Cricket Diary: Throwing new light on an old tradition

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The Independent Online
It may be illuminating to hear that floodlit cricket in England is hardly a novel spectacle. Far from being inaugurated this week as some of the publicity may suggest, the night game here is already as old as a W G Grace hat.

When Lancashire play Yorkshire at Old Trafford on Tuesday in the first artificially lit Roses match and Warwickshire meet Somerset in the first electrically generated Axa Life League game on Sunday, they are not so much truly creating history as following in the footsteps of tradition. The most recent attempt to stage floodlit cricket in this country was in 1981 when Lambert & Butler provided pounds 10,500 for a tournament over two days in September at five football grounds. Lancashire, perennial limited- overs kings, won it. The tournament got six lines in Wisden's 1,298 pages the following year.

Still, as far back as 1889 Yorkshire were on the wrong end of a compelling Championship result at The Oval. The contest finished in virtual darkness at 7pm one evening in late August and the only reason for it not being total darkness was the switching on of gas lamps around the ground.

Surrey, requiring 166 to win on the second day of the match, were reduced to 136 for 8 when John Beaumont joined Robert Henderson. It had been decided to see the game to a conclusion because neither side were of a mind to turn out the next day.

Beaumont was struck repeatedly on the hands, Henderson steadily accumulated, the crowd encroached on to the playing area so they could see. Surrey won by two wickets when Henderson struck George Ulyett for four and finished on 59 not out. History records that the county twice sent him overseas for health reasons, which may not be surprising if he was expected to play in those conditions.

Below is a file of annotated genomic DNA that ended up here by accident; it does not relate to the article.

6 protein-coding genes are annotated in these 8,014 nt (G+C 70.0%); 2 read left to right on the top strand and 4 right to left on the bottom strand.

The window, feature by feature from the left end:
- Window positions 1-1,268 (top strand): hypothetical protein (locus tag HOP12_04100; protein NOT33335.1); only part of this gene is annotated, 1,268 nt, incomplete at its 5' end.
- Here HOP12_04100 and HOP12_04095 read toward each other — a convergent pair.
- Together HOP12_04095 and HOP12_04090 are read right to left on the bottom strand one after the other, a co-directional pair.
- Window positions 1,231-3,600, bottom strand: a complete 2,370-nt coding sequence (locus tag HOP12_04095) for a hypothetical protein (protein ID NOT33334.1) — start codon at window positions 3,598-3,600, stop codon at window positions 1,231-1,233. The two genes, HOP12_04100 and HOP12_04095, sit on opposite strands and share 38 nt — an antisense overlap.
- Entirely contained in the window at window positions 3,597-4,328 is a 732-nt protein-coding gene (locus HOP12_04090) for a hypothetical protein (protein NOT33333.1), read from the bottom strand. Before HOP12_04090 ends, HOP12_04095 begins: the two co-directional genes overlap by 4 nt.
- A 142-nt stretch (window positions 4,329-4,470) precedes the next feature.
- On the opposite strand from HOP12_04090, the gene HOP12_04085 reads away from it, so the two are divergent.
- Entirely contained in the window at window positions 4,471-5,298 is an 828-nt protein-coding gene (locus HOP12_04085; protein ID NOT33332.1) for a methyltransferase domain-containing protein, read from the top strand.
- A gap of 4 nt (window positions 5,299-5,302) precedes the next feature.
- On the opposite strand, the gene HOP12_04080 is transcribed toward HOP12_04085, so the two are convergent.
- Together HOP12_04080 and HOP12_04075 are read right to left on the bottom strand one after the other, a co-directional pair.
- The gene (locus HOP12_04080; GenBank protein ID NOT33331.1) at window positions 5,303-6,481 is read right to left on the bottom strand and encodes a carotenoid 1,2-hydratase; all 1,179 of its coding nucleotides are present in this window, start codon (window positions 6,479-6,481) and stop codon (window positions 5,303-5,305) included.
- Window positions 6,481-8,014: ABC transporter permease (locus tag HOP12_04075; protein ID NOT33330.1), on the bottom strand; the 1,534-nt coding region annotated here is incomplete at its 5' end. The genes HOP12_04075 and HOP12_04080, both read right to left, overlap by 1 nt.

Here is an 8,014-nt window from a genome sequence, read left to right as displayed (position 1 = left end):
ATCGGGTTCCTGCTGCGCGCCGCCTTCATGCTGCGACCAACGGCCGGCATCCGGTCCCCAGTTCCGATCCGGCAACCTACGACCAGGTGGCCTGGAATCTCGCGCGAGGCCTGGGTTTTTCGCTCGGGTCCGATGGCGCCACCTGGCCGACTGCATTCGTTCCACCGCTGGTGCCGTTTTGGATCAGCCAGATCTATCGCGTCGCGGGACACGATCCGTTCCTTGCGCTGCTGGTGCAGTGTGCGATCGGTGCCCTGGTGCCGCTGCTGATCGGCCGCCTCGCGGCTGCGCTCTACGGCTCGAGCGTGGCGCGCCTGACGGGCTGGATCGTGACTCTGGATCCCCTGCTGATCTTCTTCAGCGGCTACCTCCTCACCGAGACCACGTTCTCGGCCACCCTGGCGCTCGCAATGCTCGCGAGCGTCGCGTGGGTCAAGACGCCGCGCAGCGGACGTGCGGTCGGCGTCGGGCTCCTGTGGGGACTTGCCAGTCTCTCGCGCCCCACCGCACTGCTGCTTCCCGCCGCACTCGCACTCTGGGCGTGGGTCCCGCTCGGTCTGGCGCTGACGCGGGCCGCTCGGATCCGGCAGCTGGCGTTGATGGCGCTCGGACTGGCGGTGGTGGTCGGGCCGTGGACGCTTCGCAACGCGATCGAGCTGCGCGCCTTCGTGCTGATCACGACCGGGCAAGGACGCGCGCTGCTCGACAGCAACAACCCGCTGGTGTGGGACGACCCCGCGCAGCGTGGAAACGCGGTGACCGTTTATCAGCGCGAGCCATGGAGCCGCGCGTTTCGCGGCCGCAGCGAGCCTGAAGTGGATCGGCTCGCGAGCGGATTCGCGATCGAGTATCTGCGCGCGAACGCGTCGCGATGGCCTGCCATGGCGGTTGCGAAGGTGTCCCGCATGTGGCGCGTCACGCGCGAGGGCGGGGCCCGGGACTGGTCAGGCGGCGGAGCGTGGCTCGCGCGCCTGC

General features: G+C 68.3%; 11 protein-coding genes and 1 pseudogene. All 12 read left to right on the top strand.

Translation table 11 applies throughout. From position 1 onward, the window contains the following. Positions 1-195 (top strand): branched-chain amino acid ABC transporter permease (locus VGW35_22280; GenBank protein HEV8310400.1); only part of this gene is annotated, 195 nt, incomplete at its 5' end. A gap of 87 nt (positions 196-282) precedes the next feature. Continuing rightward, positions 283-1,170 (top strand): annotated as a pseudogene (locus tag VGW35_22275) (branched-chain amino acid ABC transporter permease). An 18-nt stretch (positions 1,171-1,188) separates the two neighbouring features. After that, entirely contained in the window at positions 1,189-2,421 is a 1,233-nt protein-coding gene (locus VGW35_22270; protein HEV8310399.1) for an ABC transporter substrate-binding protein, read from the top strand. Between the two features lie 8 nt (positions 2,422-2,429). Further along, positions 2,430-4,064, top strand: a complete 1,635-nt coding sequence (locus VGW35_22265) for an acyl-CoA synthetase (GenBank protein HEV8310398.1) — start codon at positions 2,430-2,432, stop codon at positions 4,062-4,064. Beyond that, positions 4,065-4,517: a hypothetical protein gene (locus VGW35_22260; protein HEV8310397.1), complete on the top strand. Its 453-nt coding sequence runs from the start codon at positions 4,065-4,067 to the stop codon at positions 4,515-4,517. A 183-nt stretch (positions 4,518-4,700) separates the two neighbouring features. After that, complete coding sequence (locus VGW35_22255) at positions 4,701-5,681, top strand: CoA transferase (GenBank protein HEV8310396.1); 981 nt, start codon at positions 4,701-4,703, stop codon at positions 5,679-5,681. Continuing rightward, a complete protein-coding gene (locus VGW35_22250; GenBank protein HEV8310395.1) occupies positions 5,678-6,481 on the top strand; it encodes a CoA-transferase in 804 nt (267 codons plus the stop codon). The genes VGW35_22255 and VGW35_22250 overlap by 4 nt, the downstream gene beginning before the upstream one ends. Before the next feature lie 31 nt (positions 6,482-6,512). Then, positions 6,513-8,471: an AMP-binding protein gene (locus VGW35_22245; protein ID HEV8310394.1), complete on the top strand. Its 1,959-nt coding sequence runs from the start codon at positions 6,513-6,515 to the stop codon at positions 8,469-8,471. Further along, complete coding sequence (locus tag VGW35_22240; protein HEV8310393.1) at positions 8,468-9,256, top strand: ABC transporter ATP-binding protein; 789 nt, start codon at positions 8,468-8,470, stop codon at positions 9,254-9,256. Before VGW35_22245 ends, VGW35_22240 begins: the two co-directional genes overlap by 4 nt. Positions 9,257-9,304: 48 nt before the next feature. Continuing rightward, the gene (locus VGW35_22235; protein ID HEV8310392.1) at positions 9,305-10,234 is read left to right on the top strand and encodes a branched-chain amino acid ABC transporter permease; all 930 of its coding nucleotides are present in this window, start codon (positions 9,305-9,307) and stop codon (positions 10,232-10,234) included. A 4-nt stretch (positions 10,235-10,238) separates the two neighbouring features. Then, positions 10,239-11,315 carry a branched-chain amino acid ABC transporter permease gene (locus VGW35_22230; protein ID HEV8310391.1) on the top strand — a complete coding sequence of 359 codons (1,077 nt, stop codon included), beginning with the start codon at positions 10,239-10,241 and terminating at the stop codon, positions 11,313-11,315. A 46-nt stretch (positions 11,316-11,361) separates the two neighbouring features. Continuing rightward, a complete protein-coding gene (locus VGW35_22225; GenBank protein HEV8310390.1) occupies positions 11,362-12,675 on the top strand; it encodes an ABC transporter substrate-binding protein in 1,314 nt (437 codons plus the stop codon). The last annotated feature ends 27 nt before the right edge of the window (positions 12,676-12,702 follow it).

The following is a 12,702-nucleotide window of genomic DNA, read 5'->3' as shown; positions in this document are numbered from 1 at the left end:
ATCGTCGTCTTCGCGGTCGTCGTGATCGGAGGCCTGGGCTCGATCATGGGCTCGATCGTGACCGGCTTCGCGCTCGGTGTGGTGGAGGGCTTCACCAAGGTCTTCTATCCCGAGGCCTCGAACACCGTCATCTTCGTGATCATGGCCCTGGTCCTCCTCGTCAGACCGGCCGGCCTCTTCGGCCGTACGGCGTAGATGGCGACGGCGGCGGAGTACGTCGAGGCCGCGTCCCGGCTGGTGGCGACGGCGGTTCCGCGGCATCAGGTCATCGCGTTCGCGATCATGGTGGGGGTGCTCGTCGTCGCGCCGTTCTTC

It was 1952 before floodlit cricket emerged again. In front of a crowd of 8,000, Middlesex played a team of Arsenal footballers at Highbury for left-arm spin-bowler Jack Young's benefit. Leslie and Dennis Compton were captains and the Bedser twins, Alec and Eric, umpired. The televised match played with a ball painted white saw Colin Grimshaw score 65 in the Gunners' 189. As the Highbury lights were turned on, Middlesex replied with 237 all out, being allowed to bat on. Bill Edrich got 70, Young batted in a miner's helmet. No centuries there, then.

What was probably the first hundred under lights in England was in 1973 in the match between Langley's XI and Such's XI on Parker's Piece, Cambridge. The match, played under the auspices of the University's Cricket Society, lasted 24 hours and each side had five innings. In the hours of darkness gas lamps were erected on each side of the pitch and between 1.40am and 4am on 15 June Roger Coates, batting for Such's team, scored his hundred.

"I don't recall much about it now. There were only slow bowlers on and we used a yellow ball," he said. Coates, who now works for the Bank of England, recalls more about being run out in one of his side's other innings by his partner, who is now the cricket correspondent of the Sunday Telegraph. It is not recorded if the pylons holding the lights managed to stay upright. Coates, indeed, is sure of only one thing. "My maiden century?" he said. "It's still my only one."